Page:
While deliberately avoiding the pile of work I have, I decided to watch on of my favorite moves, The Graduate (1967), for the second time. Just like when reading a book for the second time, there are always new treasures to discover while watching a movie again, especially when I can draw my attention away from the general plot of the story and more to the character development, details, overarching themes, and hidden messages of the story being told. For instance, there was one particular scene that the first time I didn’t care for, but this time around grabbed my attention and kept me contemplating it for the entirety of the movie.
Before I get into the details of the scene, allow me to give some context as to what the movie is about for those of you who haven’t seen it. The Graduate, as the title implies, is about the college graduate Ben Braddock (Dustin Hoffman), who has just returned home and is now in a quarter-life crisis, considering he doesn’t know what he wants to do in the future. During the night of the graduation party that Ben’s parents have held for him, Mrs. Robinson (Anne Bancroft), who is Ben’s father’s business partner’s wife, seduces Ben and eventually the have an affair. However, the affair abruptly ends when Ben falls in love with Mrs. Robinson’s daughter, Elaine (Katherine Ross).
The scene that marks the end of Ben’s and Mrs. Robinson’s scandalous affair comes around the halfway point of the movie. Ben and Mrs. Robinson are in the hotel room together, and while Mrs. Robinson just wants to get into bed with Ben as usual, Ben suggests that they have a conversation and get to know each other. After all, they’ve been carrying on this affair for several weeks now, all without knowing much about each other. Therefore, after some convincing and prying, Ben finally gets to know the details of Mrs. Robinsons’ unsuccessful marriage and how she was forced to marry him because she became pregnant with Elaine, something that Elaine has no knowledge about. When Ben brings up the idea of asking Elaine out on a date, something that Ben’s parents and Mr. Robinson have both been insisting on, Mrs. Robinson grabs Ben by the hair and tells him that he must promise that he will never ask Elaine out. Ben is disturbed and outraged by this and demands to know why, to which Mrs. Robinson simply replies “I have my reasons.”
However, despite Mrs. Robinson’s warning, Ben asks Elaine out anyways and falls in love with her, and the rest of the films follows Ben as he tries to get Elaine to marry him while Mrs. Robinson does everything she can to sabotage the relationship.
Mrs. Robinson’s ultimatum struck me and kept me speculating as to what her reasons could possibly be. Why is she so adamant about Ben staying away from Elaine? And after many hours of contemplation, these are my speculations.
1) Ben isn’t good enough for Elaine.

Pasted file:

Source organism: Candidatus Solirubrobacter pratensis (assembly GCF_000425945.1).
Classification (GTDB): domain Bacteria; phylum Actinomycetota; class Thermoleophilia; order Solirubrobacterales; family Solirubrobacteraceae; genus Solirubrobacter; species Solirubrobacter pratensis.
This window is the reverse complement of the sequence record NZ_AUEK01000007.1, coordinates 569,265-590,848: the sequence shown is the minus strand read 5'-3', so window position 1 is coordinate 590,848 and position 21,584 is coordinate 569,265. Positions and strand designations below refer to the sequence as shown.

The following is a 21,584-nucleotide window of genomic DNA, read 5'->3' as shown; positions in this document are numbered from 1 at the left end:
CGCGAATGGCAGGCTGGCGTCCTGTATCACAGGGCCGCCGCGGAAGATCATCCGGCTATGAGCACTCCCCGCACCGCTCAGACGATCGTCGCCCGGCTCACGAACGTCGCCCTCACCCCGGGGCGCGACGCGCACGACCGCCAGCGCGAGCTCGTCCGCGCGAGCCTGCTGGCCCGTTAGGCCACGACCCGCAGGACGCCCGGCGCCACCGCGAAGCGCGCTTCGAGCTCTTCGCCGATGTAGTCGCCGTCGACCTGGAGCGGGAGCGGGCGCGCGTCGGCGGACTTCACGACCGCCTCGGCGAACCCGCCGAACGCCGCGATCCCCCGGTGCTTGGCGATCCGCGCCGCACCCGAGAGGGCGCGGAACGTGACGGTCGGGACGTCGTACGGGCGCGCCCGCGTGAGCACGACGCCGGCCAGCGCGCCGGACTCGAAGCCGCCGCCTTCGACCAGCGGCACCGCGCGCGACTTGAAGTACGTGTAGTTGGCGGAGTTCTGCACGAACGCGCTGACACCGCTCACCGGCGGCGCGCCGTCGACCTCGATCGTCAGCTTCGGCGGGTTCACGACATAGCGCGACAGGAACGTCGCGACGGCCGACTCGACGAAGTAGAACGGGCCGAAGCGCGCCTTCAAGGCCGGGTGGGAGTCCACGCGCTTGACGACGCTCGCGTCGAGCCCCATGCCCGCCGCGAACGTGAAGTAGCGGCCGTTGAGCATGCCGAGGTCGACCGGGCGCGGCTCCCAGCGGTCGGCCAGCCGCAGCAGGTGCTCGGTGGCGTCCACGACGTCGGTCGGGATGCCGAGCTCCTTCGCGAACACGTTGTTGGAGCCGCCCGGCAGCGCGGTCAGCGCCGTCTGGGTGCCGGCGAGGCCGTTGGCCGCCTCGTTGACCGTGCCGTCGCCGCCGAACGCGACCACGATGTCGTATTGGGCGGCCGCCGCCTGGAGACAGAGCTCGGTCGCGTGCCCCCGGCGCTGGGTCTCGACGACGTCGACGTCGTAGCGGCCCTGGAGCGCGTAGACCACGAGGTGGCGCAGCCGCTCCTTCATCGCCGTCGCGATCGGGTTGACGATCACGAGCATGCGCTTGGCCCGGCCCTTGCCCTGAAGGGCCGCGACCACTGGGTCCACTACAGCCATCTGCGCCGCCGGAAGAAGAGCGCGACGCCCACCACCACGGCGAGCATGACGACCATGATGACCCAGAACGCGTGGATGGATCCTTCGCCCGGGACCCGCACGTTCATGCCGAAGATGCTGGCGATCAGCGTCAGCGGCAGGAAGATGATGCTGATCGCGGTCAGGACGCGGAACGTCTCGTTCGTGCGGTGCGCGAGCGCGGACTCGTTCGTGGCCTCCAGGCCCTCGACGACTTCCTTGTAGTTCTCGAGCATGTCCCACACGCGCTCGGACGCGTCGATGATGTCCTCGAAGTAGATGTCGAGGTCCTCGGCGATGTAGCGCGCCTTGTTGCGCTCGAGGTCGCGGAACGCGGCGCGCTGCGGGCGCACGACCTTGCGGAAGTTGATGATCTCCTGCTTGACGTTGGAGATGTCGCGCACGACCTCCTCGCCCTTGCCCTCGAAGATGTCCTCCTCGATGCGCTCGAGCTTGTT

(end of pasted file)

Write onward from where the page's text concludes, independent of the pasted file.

It was the only reason that was explicitly mentioned in the film, when Ben suggests to Mrs. Robinson that the reason she forbids him from seeing Elaine is because she believes he isn’t good enough for her daughter. Despite Ben being an attractive, intelligent, young college grad, he is having an affair with a married woman, which automatically makes him ineligible to date Elaine in Mrs. Robinson’s eyes.
Also, from the moment Mrs. Robinson attempts to seduce Ben, it’s obvious that she is unhappy with the life she has now and wants an affair with a younger man in order to have something in her life that she can look forward to. The viewer gets insight as to what Mrs. Robinson thinks of herself — someone who is neglected, who’s life is ruined and worthless. Therefore, Ben, a person who is willing to stoop down and have an affair with someone like her is someone who isn’t good enough to be with Elaine.
Lastly, Ben is a confused college graduate who has no idea what he wants to do with his future, and isn’t capable of supporting Elaine.
If Elaine gets Ben, it means Mrs. Robinson can’t have him for herself anymore, and Mrs. Robinson is someone who finds Ben to be desirable.
3) Loosing Her Happiness Again
Mrs. Robinson sees Elaine as the reason her life was ruined, draining her of all happiness she had before she got married. If Elaine and Ben end up falling in love, which is a very likely possibility, Elaine will have snatched the one good thing in her life once again.
Mrs. Robinson is secretly jealous of her daughter Elaine, who can get the attention of any successful, attractive guy such as Ben easily. Meanwhile, Mrs. Robinson needs to go out of her way to seduce a guy and make it explicitly clear that she is available to them.
5) Desire to Dominate Elaine and Ben’s Life
In Mrs. Robinson’s eyes, her daughter Elaine and her much younger lover Ben are the only two things in her life that she has control over, and she makes an effort to keep these two people under her control. This will also be taken away from her if Ben starts dating Elaine.